Joint Tenancy and Avoiding Probate

The probate process can be time-consuming and expensive. It can also be very emotionally draining for someone who just lost a loved one. As such, many individuals take steps to avoid the probate process entirely to save money and to make the transition to life without them easier for their loved ones.

There are many ways that you can plan your estate to avoid probate. One of those is by holding property in joint tenancy with others, such as a spouse or child. It is easily one of the most popular means to avoid probate because of its simplicity and relatively low cost.

What is Joint Tenancy?

Joint tenancy is used most often for real estate. It allows a couple, whether they are married or not, to hold the property as common property. When one person passes, the property automatically goes to the other property holder without having to transfer the assets through the probate process.

Property that is commonly held in joint tenancy also includes:

  • Vehicles
  • Bank accounts
  • Securities
  • Stocks
  • Other valuable property that requires registration

While joint tenancy is most often used for just two people, more than two people can hold the property and have the same rights as well.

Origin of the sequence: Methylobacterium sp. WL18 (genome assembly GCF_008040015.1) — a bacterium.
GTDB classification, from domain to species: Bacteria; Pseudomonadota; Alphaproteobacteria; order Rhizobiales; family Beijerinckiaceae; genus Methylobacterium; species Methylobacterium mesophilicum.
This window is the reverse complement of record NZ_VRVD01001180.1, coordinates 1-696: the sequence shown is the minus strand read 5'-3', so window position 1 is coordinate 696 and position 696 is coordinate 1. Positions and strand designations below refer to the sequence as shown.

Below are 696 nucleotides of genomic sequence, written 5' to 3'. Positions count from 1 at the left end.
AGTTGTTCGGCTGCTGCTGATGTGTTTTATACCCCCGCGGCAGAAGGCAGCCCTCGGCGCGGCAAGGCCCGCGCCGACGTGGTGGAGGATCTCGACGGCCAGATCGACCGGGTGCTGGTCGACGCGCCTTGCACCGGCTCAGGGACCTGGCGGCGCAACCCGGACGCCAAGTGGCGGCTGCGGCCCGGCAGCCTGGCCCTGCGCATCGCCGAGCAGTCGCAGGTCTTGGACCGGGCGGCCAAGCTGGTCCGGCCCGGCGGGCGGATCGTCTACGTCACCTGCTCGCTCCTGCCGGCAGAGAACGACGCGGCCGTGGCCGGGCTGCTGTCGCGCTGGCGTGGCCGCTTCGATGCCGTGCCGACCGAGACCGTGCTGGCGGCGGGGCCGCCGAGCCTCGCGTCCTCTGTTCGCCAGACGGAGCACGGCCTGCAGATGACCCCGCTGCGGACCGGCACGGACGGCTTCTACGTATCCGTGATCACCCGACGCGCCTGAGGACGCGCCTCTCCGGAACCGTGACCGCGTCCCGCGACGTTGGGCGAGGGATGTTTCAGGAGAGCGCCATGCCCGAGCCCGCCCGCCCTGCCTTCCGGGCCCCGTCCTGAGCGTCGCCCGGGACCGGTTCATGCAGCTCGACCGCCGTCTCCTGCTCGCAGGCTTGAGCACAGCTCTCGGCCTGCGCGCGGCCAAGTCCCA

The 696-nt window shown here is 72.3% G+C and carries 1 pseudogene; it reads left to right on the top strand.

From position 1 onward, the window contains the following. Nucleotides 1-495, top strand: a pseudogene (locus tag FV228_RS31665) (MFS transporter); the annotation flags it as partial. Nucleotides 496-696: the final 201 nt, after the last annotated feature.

Using Joint Tenancy to Avoid Probate

When one joint owner passes, the other owners automatically receive that person’s interest in the property. There is no need to go through a Court process. This right is referred to as the “right of survivorship.”

Although the property automatically becomes the other joint tenant’s asset, you must still file the appropriate paperwork to alter registration or deeds. In many situations, you can do this by simply filing the death certificate with the appropriate entity. Your probate attorney will be able to help you with this process for any property held jointly.

The Downsides to Joint Tenancy

While there are significant benefits to having a joint tenancy with another person, there are some drawbacks as well. For example, when you own property jointly, you cannot leave your “share” of the property to anyone else in your will. Your portion of the property will automatically go to the joint property holder. There are situations where you avoid this general rule, and you should talk to your estate planning lawyer if that is something you are considering.

In addition, the shares in the property must be equal, regardless of how the property was acquired, paid for, or maintained.

Using joint tenancy to avoid probate only works as long as there are other joint owners. That is, the last surviving owner must use some other estate planning method if he or she wants to avoid probate. You also cannot avoid probate if both joint owners die at the same time, such as in a car accident.

Another serious downside is that if one of the joint owners becomes incapacitated for any reason, the other owner may not be able to do anything with the property. You can avoid this type of situation by creating a durable power of attorney for both owners.

If you have questions about this estate planning tool or others, contact Biddle Law today to set up a free consultation.